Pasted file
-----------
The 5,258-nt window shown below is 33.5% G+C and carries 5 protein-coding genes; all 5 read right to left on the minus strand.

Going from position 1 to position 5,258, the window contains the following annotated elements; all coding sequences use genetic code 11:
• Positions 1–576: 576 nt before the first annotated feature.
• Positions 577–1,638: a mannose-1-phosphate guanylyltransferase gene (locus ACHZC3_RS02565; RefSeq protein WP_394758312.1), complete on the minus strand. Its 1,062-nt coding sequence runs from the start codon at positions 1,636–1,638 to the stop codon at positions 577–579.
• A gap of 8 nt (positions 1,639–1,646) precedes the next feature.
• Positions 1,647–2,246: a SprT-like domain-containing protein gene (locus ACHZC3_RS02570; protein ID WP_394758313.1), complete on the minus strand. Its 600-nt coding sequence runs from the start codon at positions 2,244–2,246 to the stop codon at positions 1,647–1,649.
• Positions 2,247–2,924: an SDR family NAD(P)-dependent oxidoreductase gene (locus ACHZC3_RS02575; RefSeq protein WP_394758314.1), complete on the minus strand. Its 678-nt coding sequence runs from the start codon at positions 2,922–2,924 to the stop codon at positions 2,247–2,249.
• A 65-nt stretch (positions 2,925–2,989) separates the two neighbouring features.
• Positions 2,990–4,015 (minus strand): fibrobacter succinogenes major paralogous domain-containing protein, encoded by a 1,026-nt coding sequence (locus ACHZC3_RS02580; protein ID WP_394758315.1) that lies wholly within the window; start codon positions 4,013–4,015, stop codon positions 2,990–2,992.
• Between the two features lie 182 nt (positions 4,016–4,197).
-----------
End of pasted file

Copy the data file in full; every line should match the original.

The 5,258-nt window shown below is 33.5% G+C and carries 5 protein-coding genes; all 5 read right to left on the minus strand.

Going from position 1 to position 5,258, the window contains the following annotated elements; all coding sequences use genetic code 11:
• Positions 1–576: 576 nt before the first annotated feature.
• Positions 577–1,638: a mannose-1-phosphate guanylyltransferase gene (locus ACHZC3_RS02565; RefSeq protein WP_394758312.1), complete on the minus strand. Its 1,062-nt coding sequence runs from the start codon at positions 1,636–1,638 to the stop codon at positions 577–579.
• A gap of 8 nt (positions 1,639–1,646) precedes the next feature.
• Positions 1,647–2,246: a SprT-like domain-containing protein gene (locus ACHZC3_RS02570; protein ID WP_394758313.1), complete on the minus strand. Its 600-nt coding sequence runs from the start codon at positions 2,244–2,246 to the stop codon at positions 1,647–1,649.
• Positions 2,247–2,924: an SDR family NAD(P)-dependent oxidoreductase gene (locus ACHZC3_RS02575; RefSeq protein WP_394758314.1), complete on the minus strand. Its 678-nt coding sequence runs from the start codon at positions 2,922–2,924 to the stop codon at positions 2,247–2,249.
• A 65-nt stretch (positions 2,925–2,989) separates the two neighbouring features.
• Positions 2,990–4,015 (minus strand): fibrobacter succinogenes major paralogous domain-containing protein, encoded by a 1,026-nt coding sequence (locus ACHZC3_RS02580; protein ID WP_394758315.1) that lies wholly within the window; start codon positions 4,013–4,015, stop codon positions 2,990–2,992.
• Between the two features lie 182 nt (positions 4,016–4,197).